Erikson’s Stages of Psychosocial Development

This table is summarizing Erikson’s stages of psychosocial development.

Source: Psychologyabout.com

Stage

Basic Conflict

Important Events

Outcome

Infancy (birth to 18 months)

Trust vs. Mistrust

Feeding

Children develop a sense of trust when caregivers provide reliabilty, care, and affection. A lack of this will lead to mistrust.

Early Childhood (2 to 3 years)

Autonomy vs. Shame and Doubt

Toilet Training

Children need to develop a sense of personal control over physical skills and a sense of independence. Success leads to feelings of autonomy, failure results in feelings of shame and doubt.

Preschool (3 to 5 years)

Initiative vs. Guilt

Exploration

Children need to begin asserting control and power over the environment. Success in this stage leads to a sense of purpose. Children who try to exert too much power experience disapproval, resulting in a sense of guilt.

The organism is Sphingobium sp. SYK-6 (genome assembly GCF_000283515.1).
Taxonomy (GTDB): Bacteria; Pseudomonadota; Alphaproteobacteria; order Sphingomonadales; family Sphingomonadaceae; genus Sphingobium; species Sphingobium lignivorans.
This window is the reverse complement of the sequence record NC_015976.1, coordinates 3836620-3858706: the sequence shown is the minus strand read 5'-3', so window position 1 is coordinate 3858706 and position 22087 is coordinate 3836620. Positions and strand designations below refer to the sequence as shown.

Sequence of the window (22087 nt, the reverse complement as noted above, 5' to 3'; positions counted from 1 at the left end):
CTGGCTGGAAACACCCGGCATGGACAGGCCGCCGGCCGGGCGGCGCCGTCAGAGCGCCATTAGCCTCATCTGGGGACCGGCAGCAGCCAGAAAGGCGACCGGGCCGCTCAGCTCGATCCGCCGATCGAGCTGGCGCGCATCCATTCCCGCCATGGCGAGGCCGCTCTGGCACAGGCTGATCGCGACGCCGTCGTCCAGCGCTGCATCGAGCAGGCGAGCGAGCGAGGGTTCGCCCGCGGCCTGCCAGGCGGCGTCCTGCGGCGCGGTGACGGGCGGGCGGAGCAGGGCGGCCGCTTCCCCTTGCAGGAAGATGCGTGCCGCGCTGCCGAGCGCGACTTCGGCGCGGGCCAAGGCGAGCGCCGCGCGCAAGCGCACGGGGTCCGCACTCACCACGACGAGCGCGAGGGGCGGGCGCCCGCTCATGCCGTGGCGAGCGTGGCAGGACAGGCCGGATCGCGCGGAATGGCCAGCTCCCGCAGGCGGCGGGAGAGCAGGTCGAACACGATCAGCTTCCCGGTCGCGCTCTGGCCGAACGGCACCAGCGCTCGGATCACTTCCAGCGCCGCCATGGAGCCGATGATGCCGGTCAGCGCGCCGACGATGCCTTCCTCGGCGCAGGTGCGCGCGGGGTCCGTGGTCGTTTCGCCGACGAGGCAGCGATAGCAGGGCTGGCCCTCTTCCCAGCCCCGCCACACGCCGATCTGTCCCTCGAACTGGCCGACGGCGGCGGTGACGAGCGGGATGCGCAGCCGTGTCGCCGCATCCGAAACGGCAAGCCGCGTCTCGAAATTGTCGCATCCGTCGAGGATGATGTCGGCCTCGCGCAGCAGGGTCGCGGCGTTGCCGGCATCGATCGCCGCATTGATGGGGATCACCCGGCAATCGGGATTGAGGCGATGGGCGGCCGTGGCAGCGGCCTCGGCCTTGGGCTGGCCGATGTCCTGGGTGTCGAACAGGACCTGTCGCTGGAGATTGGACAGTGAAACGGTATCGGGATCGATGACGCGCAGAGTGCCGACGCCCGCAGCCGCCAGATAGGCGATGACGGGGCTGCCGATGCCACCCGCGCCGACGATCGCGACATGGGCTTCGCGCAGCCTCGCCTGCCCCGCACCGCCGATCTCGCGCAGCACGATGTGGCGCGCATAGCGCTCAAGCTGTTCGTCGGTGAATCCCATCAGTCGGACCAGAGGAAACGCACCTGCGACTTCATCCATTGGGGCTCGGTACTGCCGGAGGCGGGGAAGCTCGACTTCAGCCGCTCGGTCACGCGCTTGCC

School Age (6 to 11 years)

Industry vs. Inferiority

School

Children need to cope with new social and academic demands. Success leads to a sense of competence, while failure results in feelings of inferiority.

Adolescence (12 to 18 years)

Identity vs. Role Confusion

Social Relationships

Teens need to develop a sense of self and personal identity. Success leads to an ability to stay true to yourself, while failure leads to role confusion and a weak sense of self.

Yound Adulthood (19 to 40 years)

Intimacy vs. Isolation

Relationships

Young adults need to form intimate, loving relationships with other people. Success leads to strong relationships, while failure results in loneliness and isolation.

Middle Adulthood (40 to 65 years)

Generativity vs. Stagnation

Work and Parenthood

Adults need to create or nurture things that will outlast them, often by having children or creating a positive change that benefits other people. Success leads to feelings of usefulness and accomplishment, while failure results in shallow involvement in the world.

Maturity(65 to death)

Ego Integrity vs. Despair

Reflection on Life

Older adults need to look back on life and feel a sense of fulfillment. Success at this stage leads to feelings of wisdom, while failure results in regret, bitterness, and despair.